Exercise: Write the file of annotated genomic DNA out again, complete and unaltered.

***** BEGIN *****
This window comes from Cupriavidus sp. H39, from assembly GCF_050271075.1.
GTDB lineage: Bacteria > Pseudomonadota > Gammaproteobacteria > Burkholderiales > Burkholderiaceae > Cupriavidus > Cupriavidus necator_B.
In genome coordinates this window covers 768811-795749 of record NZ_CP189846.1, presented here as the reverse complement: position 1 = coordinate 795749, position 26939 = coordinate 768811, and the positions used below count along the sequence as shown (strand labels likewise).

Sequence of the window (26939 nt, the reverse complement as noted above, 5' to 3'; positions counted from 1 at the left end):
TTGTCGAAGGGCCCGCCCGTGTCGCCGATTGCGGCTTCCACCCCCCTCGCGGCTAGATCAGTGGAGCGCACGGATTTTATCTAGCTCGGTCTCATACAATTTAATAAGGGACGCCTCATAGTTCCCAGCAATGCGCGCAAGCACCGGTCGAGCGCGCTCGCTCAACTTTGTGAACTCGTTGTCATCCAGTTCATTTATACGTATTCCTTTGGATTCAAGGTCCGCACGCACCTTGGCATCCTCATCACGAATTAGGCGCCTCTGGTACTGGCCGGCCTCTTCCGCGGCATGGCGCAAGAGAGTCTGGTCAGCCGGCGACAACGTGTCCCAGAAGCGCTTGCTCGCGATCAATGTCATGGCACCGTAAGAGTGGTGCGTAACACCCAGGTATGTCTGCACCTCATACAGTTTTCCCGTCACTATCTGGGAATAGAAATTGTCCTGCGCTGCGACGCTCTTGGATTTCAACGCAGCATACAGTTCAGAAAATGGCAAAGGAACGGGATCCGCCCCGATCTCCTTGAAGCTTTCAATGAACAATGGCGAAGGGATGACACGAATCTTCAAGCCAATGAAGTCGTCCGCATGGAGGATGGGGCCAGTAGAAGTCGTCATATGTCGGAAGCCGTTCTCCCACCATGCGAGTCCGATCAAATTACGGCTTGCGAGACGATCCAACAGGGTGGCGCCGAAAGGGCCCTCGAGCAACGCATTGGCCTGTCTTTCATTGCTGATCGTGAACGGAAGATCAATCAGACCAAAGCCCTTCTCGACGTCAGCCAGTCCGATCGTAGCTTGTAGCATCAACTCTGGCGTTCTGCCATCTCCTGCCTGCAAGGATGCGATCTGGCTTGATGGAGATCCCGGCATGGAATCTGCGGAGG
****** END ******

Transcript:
This window comes from Cupriavidus sp. H39, from assembly GCF_050271075.1.
GTDB lineage: Bacteria > Pseudomonadota > Gammaproteobacteria > Burkholderiales > Burkholderiaceae > Cupriavidus > Cupriavidus necator_B.
In genome coordinates this window covers 768811-795749 of record NZ_CP189846.1, presented here as the reverse complement: position 1 = coordinate 795749, position 26939 = coordinate 768811, and the positions used below count along the sequence as shown (strand labels likewise).

Sequence of the window (26939 nt, the reverse complement as noted above, 5' to 3'; positions counted from 1 at the left end):
TTGTCGAAGGGCCCGCCCGTGTCGCCGATTGCGGCTTCCACCCCCCTCGCGGCTAGATCAGTGGAGCGCACGGATTTTATCTAGCTCGGTCTCATACAATTTAATAAGGGACGCCTCATAGTTCCCAGCAATGCGCGCAAGCACCGGTCGAGCGCGCTCGCTCAACTTTGTGAACTCGTTGTCATCCAGTTCATTTATACGTATTCCTTTGGATTCAAGGTCCGCACGCACCTTGGCATCCTCATCACGAATTAGGCGCCTCTGGTACTGGCCGGCCTCTTCCGCGGCATGGCGCAAGAGAGTCTGGTCAGCCGGCGACAACGTGTCCCAGAAGCGCTTGCTCGCGATCAATGTCATGGCACCGTAAGAGTGGTGCGTAACACCCAGGTATGTCTGCACCTCATACAGTTTTCCCGTCACTATCTGGGAATAGAAATTGTCCTGCGCTGCGACGCTCTTGGATTTCAACGCAGCATACAGTTCAGAAAATGGCAAAGGAACGGGATCCGCCCCGATCTCCTTGAAGCTTTCAATGAACAATGGCGAAGGGATGACACGAATCTTCAAGCCAATGAAGTCGTCCGCATGGAGGATGGGGCCAGTAGAAGTCGTCATATGTCGGAAGCCGTTCTCCCACCATGCGAGTCCGATCAAATTACGGCTTGCGAGACGATCCAACAGGGTGGCGCCGAAAGGGCCCTCGAGCAACGCATTGGCCTGTCTTTCATTGCTGATCGTGAACGGAAGATCAATCAGACCAAAGCCCTTCTCGACGTCAGCCAGTCCGATCGTAGCTTGTAGCATCAACTCTGGCGTTCTGCCATCTCCTGCCTGCAAGGATGCGATCTGGCTTGATGGAGATCCCGGCATGGAATCTGCGGAGG